(A book I read to my preschooler before Sandy hit NYC)
I realize that I haven’t posted weekly themes for the past 2 weeks, but I felt that I needed to write this one before the others because of everything that has happened in the past few days. On Monday, Hurricane Sandy hit NYC and the surrounding area. I was really lucky–we never lost power, our neighborhood never flooded, and local businesses opened soon after the storm. But other areas aren’t so lucky, and I hope that with a lot of help and time, New York & New Jersey will be as vibrant and busy as it once was. It’s amazing to see grass root organizations such as Occupy Sandy, and the numerous volunteers (especially the marathon runners who pitched in after the NYC Marathon cancellation) provide food and other necessities to those hardest hit.
Needless to say, I really didn’t adhere to my planned weekly curriculum; my husband was home for a few days and family-time-in-the-apartment took precedence. Since Halloween was last Wednesday, we focused on ghosts and gourds, two words that begin with the weekly letter, G. Naturally, our color of the week was orange, and our number of the week was 7. We really didn’t have a vocabulary word, although I think it ended up being make-believe, because I had to explain to my preschooler that the scary decorations and costumes were just that.
One of the (many) perks of living in NYC is that Halloween-themed activities begin 1-2 weekends before the actual day. Two weeks prior, a local elementary school held their yearly Fall Fair, with pumpkin decorating, Halloween-themed cupcake decorating and the obligatory bouncy castle:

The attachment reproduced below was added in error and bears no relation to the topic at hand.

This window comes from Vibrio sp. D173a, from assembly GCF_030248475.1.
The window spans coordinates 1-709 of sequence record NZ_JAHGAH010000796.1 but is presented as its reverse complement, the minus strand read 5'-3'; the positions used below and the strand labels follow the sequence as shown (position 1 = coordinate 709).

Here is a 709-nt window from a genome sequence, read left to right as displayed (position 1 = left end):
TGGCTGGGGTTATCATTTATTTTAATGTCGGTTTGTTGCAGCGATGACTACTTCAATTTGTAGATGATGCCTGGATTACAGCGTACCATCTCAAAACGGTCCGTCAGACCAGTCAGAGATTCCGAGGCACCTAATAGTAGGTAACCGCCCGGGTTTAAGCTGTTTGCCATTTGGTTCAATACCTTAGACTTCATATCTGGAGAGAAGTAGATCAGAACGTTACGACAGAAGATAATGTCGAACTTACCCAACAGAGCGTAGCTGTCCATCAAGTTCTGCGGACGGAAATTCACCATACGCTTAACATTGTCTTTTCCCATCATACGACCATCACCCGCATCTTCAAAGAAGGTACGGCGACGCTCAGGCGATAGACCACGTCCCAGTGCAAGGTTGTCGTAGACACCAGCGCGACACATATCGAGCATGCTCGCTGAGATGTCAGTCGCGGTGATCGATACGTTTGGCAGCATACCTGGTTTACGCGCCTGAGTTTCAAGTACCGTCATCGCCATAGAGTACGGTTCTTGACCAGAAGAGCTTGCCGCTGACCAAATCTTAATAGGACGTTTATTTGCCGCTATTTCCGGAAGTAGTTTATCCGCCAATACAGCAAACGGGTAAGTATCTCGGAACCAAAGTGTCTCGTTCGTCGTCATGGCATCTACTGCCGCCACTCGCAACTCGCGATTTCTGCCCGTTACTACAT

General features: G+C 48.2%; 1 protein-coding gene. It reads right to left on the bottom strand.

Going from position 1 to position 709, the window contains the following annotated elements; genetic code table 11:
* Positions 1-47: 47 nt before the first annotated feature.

A week before Halloween, we went to the Swedish Cottage Marionette Theatre in Central Park to see Hansel & Gretel’s Halloween Show:
The marionette show was less than hour, had a lot of dancing, and my kids loved it; although my preschooler was scared of a few of the puppets. Afterwards, one of the puppeteers came out to demonstrate how a marionette worked:
The weekend before Halloween, we went to an inaugural Halloween Fair held by the Fourth Universalist Society, which had crafts and games geared towards younger kids (and yes, had an indoor bouncy castle):
To occupy our time before and during the storm, my husband helped the kids decorate the pumpkins. We read National Geographic Kids’ Halloween (by Laura Marsh), and my preschooler picked a jack-o-lantern face to carve on one pumpkin and a design to paint on the other pumpkin:
Aside from that Halloween book, this week we read “Halloween” (by Gail Gibbons), which explored the historical significance of the holiday; and “What Will You Be for Halloween” (by Mark Todd), which used fun rhyming prose to look at various costumes.
I also picked up a Sticker Encyclopedia of Baby Animals from our local bookstore, which my preschooler really enjoyed and tied into the animal themes from previous weeks.
We were extremely fortunate that our neighborhood had electricity and heat during Halloween; we invited some of my preschooler’s friends to trick-or-treat in our building, and they had a fun time learning the timeless Halloween equation: (young kids) + (cute costumes) = (lots of candy).